And a hurricane hit: Breakfast In America. No album sounded as much in the world in 1979 as this work, only matched by The Wall, by Pink Floyd, and Off The Wall, by Michael Jackson. Spain welcomed him eagerly: at school some teachers taught English with The Logical Song or Goodbye Stranger. Some critics, however, remarked, in the negative, the commercial nature of the album. "We had decided to record songs that were simple and could have commercial hook. The pop side had always been part of Supertramp, but perhaps it remained hidden by the comparisons that experts made between groups like Genesis and Pink Floyd and us. Sometimes we joked that if we needed to be commercial, it wouldn't be too difficult for us," explains Rick Davies in Tramp Tracks. All the optimism provided by his listening contrasted with the bad atmosphere that was experienced in the recording studio.

John A. Helliwell in October 1979, during the 'Breakfast in America' tour. Rob Verhorst (Redferns)

Davies opposed the inclusion of Hodgson's Lord Is It Mine, because of its "spiritual character". But he lost the battle. Hodgson had radicalized his way of life: he only spoke of the soul, of practicing yoga, of communes. The rest of the group was irritated by this attitude. "The causes of the breakdown of the classic Supertramp formation were Roger's spirituality and self-centeredness. He never appreciated the contributions of Bob, Dougie and mine," saxophonist John Helliwell tells this newspaper today. Davies wrote Casual Conversations as a critique of Hodgson. "He talks about Roger and I trying to communicate without success. We had a lot of disagreements." Hodgson responded with Child of Vision: "I wrote that song as a critique of the materialistic American way of life, but it was really aimed at Rick. We were completely different. It was becoming difficult to work together," Hodgson says in the book. The tour was an overwhelming success, but the cracks widened as the crowd left the stadiums.

While the group traveled by plane, Hodgson did so in a caravan with his partner. Even Rick forbade smoking weed in his presence, in clear attack on Hodgson. The latter tells in Traces of a Tramp that "something died in the group" when the Breakfast In America tour ended. "I had the impression that Supertramp was disintegrating. In those massive concerts I felt like a kind of actor doing the same performance night after night. We had become slaves to a large production," he adds.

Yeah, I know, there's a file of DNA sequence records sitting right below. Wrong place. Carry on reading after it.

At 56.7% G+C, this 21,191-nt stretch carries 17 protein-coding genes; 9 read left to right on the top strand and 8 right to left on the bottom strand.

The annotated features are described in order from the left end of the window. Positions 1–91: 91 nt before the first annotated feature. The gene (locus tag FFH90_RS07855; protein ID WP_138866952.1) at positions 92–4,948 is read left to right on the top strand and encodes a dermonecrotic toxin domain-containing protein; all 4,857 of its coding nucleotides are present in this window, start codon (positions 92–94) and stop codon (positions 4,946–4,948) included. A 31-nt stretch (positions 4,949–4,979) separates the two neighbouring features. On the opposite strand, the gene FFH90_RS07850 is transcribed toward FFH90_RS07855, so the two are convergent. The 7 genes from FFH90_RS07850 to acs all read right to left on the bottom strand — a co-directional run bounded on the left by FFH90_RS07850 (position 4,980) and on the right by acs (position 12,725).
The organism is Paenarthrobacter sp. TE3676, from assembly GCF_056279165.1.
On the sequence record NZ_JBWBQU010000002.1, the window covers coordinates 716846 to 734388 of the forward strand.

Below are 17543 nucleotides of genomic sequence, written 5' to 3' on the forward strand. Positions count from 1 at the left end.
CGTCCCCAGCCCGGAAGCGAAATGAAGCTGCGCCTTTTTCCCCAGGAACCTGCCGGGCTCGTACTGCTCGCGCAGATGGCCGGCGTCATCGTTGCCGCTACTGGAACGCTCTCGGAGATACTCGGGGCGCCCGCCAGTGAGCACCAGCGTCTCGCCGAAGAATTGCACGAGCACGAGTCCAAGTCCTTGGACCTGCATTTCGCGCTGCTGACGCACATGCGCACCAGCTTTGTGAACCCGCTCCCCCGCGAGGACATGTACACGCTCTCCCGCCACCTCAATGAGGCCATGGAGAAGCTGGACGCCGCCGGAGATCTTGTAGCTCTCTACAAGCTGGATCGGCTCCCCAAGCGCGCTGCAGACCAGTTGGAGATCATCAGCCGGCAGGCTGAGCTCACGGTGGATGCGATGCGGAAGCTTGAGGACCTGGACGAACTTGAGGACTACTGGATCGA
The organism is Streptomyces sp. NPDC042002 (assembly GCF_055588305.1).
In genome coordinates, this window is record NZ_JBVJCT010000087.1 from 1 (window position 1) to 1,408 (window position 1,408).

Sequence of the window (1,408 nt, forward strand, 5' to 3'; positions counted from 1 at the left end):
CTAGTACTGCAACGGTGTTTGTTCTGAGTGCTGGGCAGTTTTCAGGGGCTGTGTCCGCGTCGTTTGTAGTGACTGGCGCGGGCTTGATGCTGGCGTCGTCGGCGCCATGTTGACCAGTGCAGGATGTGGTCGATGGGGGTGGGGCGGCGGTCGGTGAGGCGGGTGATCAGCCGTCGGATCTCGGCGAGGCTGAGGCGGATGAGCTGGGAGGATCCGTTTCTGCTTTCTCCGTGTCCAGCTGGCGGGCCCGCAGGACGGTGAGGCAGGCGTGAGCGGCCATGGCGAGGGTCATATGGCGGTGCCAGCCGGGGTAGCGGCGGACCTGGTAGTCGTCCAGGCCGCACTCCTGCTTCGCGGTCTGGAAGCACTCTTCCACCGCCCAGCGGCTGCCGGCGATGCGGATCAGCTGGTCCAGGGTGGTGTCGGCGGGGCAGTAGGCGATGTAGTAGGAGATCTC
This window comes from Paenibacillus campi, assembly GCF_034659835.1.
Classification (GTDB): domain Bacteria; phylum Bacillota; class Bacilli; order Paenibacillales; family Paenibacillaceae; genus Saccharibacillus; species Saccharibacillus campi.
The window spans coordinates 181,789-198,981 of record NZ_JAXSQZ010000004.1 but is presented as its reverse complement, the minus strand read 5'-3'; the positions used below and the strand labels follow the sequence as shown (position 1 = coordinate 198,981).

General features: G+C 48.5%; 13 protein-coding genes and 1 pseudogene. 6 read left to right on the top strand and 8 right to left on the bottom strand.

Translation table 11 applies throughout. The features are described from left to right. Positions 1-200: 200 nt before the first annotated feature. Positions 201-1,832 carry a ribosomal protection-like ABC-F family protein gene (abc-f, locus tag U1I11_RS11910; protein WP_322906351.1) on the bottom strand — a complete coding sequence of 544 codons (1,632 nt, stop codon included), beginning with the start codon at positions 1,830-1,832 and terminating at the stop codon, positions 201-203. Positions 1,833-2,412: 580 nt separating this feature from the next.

They released a live album (the very successful Paris, in 1980), another in studio (... Famous Last Words..., in1982) and the ensuing tour, but Hodgson had already communicated his intention to leave the band. He did so in 1983. For many there Supertramp ended, although the band, led by Rick Davies, continued to perform and edit albums, not as appreciated as their works of the seventies. In that break there was a verbal pact: Hodgson gave up the name of the group without presenting a legal battle in exchange for Davies' Supertramp not performing their songs. That meant dispensing with the most commercial and beloved songs by the audience: School, Breakfast In America, The Logical Song or Give a Little Bit. Hodgson would play them solo and Supertramp would focus on Davies. The arrangement lasted a few years, until Davies got fed up with the public asking him at concerts for Hodgson's songs.

Roger Hodgson and Rick Davies, at the Olympic Studios in London in the mid-seventies. Fin Costello (Redferns)

This is how Hodgson tells the feeling of listening to his songs one day when he attended a concert as an audience: "I was sunk. I got nauseous. Even my son Andrew, who was next to me, started crying. I couldn't comprehend how Rick used all those songs of mine when he had so many good songs." Over the last few decades the Supertramp of Davies and Roger Hodgson have been crossing paths separately and have sometimes played in the same city within days of each other. There have been up to three attempts to reform the classic band with the two of them back together, but at the last moment frictions have arisen and become frustrated. Abel Fuentes, author of the book, finds here some responsible: "The deplorable management carried out by the manager of Supertramp, which since 1983 is in charge of the wife of Rick Davies. At no time has he worried about keeping the name of the band alive and, while other mythical groups of the seventies have released all kinds of old recordings despite being inactive, in the case of Supertramp that material is conspicuous by its absence. "

In 2005 Dougie Thomson (drums), Bob Siebenberg (bass) and John Helliwell (sax) took Daviesto court to control the rights to exploit the group's catalogue from 1974 to 1983. They won it. After disputes in the courts and in a move that can only be described as bizarre, Davies called Siebenberg and Helliwell years later and they went on tour as Supertramp. Hodgson has continued on his own to release albums and tour. Asked by this newspaper if he thinks the classic Supertramps will ever come together again, Dougie Thomson replies: "I don't think so. The first 10 years were really great, but I think too many negative things happened afterwards that make it very difficult to go back. Better to keep the memories of the good times."

Today, the two leaders are retreating from large audiences. Roger Hodgson (Portsmouth, England, 73 years old) canceled his tour due to the pandemic in 2020 and has not returned to the stage. Rick Davies (Swindon, England, 78 years old) was diagnosed with cancer in 2015, recovered and performs in a bar on Long Island (New York), where he lives, two or three times a year. He plays old blues and some Supertramp songs. This time, he dispenses with those of his friend / enemy Hodgson, the one with whom he assembled a band whose songs have never stopped being heard.

Source: elparis

All life articles on 2023-06-04